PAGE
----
More travels

The Kimberley Beckons


Distance covered: 33 kmDistance covered: 33 km

The night at El Questro was quite warm and pleasant. There was also a live music event of some sort: in the restaurant, a guy with a guitar and a hat was singing songs about red dirt and tool sheds much to the enjoyment of the crowd. Good thing that I camped far enough from all the noise.

In the morning, however, it’s now time to explore. My first stop is Zebedee Springs; I get there so early that the gate is still closed, and I have to wait for the ranger to arrive and open it. However, there’s also a big truck parked next to the gate: apparently, I’m not the only early bird around.

A short walk amidst the tall palm trees leads me to the springs themselves: they’re artesian and warm, and they’re jam-packed with half-naked tourists already. Oh well. Time to move on, apparently. As I do so, on my way back I see another group of tourists heading towards the springs… good luck to them finding a spot!

Entering the Zebedee Springs.Entering the Zebedee Springs.

Lots of palms. Lots of sandstone.Lots of palms. Lots of sandstone.

No shortage in water, either.No shortage in water, either.

Looking up above.Looking up above.

It’s a lot less crowded in Amalia Gorge where I go to next. Just a few people here and there as I embark on a hike towards the pool. The hike is quite difficult at times; so much so that I literally have to crawl in one spot, because a giant rock overhangs the path, and there’s nothing but a few metres of nothing on the other side.

On my way to Amalia Gorge.On my way to Amalia Gorge.

I'm not even there yet, and it's already beautiful.I'm not even there yet, and it's already beautiful.

One of the pools along the trail.One of the pools along the trail.

Boy, my lens is dusty!Boy, my lens is dusty!

Although the path is marked by blue light-reflecting plates, they’re quite scarce at times, and I manage to lose track at least once until I finally arrive to the pool. Looks a lot like yesterday’s Emma Gorge, but without a single soul around. Nice!

See that tiny blue mark down on the path?See that tiny blue mark down on the path?

Going further down the gorge.Going further down the gorge.

The pool is close!The pool is close!

And here it is.And here it is.

Very pretty! And not a single person around.Very pretty! And not a single person around.

Time to go back though.Time to go back though.

My last gorge for today is named after the station itself, and it looks quite different: palm trees are all over the place in this one. As it gets closer to the afternoon, all the station patrons begin to go out on hikes themselves, and every now and then I have to give way to another joyful group in bathers and bikinis. The reason for that is a small, but clear pool of water at the end of the gorge, where people queue up in order to take a dip after a hot and sweaty hike. If you’re not afraid to get your clothes wet, you can wade across the pool chest deep, climb up the boulder at the end of it and walk to another pool further away... but I feel like I’ve done my share of hiking for today. I don’t have my waterproof camera bag on me, anyway.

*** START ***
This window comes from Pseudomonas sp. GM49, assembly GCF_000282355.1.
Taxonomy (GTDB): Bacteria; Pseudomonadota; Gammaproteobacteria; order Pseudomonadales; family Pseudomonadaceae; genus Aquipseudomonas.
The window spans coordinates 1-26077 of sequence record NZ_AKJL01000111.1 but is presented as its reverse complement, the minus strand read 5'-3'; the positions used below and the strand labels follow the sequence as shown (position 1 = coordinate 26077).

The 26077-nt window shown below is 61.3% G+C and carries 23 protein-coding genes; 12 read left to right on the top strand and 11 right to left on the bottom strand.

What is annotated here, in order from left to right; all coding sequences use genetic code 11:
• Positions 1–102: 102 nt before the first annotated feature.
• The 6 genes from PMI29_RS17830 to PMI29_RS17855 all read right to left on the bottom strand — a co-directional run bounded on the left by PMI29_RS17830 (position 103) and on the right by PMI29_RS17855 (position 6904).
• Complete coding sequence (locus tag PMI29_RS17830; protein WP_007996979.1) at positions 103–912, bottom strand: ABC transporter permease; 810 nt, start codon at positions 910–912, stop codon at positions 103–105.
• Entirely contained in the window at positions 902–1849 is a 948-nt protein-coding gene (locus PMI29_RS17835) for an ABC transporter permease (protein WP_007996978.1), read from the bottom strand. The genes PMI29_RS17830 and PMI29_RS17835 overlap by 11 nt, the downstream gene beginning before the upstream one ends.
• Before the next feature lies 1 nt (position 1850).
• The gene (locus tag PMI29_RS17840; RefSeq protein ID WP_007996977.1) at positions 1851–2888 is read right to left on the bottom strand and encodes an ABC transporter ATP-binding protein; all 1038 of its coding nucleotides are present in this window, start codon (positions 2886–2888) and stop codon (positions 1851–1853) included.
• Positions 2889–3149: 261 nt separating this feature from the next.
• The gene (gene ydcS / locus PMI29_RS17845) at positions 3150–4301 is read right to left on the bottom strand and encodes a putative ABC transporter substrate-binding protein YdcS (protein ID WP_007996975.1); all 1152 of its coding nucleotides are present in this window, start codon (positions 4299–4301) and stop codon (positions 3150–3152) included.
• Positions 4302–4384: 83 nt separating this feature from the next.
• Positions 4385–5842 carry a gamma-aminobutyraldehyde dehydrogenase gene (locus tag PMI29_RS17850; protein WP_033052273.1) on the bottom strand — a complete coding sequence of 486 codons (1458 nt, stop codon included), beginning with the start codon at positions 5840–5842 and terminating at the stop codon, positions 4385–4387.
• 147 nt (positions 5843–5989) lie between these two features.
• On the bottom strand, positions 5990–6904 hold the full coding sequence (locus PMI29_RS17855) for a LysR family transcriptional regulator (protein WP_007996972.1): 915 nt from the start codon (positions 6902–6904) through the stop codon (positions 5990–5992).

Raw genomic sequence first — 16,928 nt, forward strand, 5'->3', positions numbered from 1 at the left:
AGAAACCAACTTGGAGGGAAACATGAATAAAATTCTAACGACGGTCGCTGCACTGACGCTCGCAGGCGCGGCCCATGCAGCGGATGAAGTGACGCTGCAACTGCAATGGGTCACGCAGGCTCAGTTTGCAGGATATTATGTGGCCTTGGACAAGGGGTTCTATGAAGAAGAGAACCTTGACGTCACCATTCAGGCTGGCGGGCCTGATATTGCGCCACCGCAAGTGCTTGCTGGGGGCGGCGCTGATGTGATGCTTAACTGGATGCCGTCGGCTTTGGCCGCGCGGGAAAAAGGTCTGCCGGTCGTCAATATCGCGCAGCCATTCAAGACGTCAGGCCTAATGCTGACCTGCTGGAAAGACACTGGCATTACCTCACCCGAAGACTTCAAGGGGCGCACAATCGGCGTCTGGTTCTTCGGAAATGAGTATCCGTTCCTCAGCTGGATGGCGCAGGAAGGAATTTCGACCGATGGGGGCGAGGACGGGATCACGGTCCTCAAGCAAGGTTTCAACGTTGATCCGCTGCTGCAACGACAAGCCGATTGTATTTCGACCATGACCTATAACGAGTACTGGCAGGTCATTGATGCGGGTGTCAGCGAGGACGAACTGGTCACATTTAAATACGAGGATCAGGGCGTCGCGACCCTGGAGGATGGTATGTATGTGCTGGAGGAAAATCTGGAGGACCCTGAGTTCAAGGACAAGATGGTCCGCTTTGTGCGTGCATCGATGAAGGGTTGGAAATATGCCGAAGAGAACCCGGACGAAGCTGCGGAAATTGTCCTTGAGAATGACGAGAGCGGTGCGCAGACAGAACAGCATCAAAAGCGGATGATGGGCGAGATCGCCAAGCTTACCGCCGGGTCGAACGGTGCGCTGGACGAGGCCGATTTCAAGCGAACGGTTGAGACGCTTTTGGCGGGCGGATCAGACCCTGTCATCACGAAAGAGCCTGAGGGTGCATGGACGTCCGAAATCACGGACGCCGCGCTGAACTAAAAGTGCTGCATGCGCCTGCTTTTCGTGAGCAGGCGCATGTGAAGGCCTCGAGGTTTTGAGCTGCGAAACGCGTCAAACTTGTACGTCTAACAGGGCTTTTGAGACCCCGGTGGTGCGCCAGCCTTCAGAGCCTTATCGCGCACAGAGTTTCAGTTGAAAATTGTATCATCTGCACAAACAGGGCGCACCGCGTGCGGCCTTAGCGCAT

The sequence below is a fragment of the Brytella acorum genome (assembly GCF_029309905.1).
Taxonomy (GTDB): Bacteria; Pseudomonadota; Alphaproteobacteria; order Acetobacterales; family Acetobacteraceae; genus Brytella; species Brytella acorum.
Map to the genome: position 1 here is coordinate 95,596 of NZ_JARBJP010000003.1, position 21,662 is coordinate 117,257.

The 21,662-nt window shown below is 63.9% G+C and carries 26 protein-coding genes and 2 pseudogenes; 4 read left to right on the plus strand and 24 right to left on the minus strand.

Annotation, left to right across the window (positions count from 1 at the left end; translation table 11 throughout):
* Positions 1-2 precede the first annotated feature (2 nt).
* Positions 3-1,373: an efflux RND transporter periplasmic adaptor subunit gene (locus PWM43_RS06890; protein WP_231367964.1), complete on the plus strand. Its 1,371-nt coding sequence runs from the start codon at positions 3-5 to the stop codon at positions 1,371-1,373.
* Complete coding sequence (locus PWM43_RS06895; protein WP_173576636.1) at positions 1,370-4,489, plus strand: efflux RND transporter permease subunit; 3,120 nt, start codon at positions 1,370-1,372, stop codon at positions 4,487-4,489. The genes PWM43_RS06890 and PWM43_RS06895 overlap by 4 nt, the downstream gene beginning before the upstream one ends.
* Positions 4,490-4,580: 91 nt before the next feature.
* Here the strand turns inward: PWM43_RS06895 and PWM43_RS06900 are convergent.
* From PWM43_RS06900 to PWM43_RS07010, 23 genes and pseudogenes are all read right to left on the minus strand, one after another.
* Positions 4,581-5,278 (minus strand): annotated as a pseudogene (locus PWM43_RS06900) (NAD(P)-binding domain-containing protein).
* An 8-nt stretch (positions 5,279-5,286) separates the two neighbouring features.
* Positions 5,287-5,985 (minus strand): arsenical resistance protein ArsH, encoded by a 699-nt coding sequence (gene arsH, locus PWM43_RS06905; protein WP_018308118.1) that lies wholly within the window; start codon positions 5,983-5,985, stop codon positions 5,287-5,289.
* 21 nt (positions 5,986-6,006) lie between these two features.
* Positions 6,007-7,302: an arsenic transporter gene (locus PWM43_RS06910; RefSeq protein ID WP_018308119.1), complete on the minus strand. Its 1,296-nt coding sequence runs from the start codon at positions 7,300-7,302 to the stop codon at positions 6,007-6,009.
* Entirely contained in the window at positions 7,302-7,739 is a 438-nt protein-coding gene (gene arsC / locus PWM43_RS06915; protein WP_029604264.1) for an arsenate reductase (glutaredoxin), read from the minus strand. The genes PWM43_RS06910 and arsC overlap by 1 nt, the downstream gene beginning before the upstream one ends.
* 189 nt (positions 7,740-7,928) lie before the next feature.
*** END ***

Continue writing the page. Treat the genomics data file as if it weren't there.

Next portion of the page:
Entering the El Questro Gorge.Entering the El Questro Gorge.

The walls of the gorge are tall and covered with vegetation.The walls of the gorge are tall and covered with vegetation.

A stream is trickling along the path.A stream is trickling along the path.

The path itself is very rocky.The path itself is very rocky.

The first pool and the swimmers.The first pool and the swimmers.

Looking back.Looking back.

I arrive back at El Questro and indulge myself with a first proper lunch for days. When I discover that the place has WiFi ($5 for 100 MB), I even purchase myself a tinnie of beer for the occasion. The weather is sunny and beautiful, the terrace is shady, the patrons are few and far between at this hour… after days of driving and hiking, it feels like heaven on Earth.

This bliss, however, is marred by the end of the day. As I return from the shower block, I suddenly notice a small wet patch under the front of the Prado. Yep: bright green coolant slowly drips on the ground from somewhere in the engine bay. Now that’s bad news. Hose leak? Radiator crack? Looks like the latter, as I quickly inspect the engine bay and find all hoses dry.


The leak doesn’t look too bad though; and, being a reasonably experienced traveller by now, I have a selection of car fluids on board, coolant included. However, traversing the Gibb with a cracked radiator (if it is indeed the case) sounds like a bad idea. The region is sparsely populated, there’s no mobile signal anywhere, and mechanics are in extremely short supply.

Speaking of mechanics: where can I find them around here, actually? El Questro, for all its luxury, doesn’t have them, and my map says that the closest station where they can be is Home Valley some 100 km from here further down the road. Fair enough. Let’s try that one tomorrow.

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